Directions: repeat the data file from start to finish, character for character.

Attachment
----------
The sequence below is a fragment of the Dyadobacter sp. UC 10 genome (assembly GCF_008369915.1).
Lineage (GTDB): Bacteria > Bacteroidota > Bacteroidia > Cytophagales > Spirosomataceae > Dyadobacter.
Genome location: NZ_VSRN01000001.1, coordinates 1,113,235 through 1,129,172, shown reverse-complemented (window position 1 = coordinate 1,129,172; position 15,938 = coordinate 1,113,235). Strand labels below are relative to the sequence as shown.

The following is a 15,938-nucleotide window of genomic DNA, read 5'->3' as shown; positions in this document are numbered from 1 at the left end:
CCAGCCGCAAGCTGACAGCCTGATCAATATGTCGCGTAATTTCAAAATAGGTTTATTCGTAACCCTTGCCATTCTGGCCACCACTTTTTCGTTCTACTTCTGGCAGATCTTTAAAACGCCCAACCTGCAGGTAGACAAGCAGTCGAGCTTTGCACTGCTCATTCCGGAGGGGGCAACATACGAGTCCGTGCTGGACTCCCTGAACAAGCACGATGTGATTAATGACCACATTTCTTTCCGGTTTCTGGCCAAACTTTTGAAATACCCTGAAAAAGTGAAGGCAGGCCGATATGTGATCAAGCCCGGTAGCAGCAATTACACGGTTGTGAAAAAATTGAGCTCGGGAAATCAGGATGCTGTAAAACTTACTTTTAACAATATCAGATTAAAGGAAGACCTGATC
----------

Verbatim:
The sequence below is a fragment of the Dyadobacter sp. UC 10 genome (assembly GCF_008369915.1).
Lineage (GTDB): Bacteria > Bacteroidota > Bacteroidia > Cytophagales > Spirosomataceae > Dyadobacter.
Genome location: NZ_VSRN01000001.1, coordinates 1,113,235 through 1,129,172, shown reverse-complemented (window position 1 = coordinate 1,129,172; position 15,938 = coordinate 1,113,235). Strand labels below are relative to the sequence as shown.

The following is a 15,938-nucleotide window of genomic DNA, read 5'->3' as shown; positions in this document are numbered from 1 at the left end:
CCAGCCGCAAGCTGACAGCCTGATCAATATGTCGCGTAATTTCAAAATAGGTTTATTCGTAACCCTTGCCATTCTGGCCACCACTTTTTCGTTCTACTTCTGGCAGATCTTTAAAACGCCCAACCTGCAGGTAGACAAGCAGTCGAGCTTTGCACTGCTCATTCCGGAGGGGGCAACATACGAGTCCGTGCTGGACTCCCTGAACAAGCACGATGTGATTAATGACCACATTTCTTTCCGGTTTCTGGCCAAACTTTTGAAATACCCTGAAAAAGTGAAGGCAGGCCGATATGTGATCAAGCCCGGTAGCAGCAATTACACGGTTGTGAAAAAATTGAGCTCGGGAAATCAGGATGCTGTAAAACTTACTTTTAACAATATCAGATTAAAGGAAGACCTGATC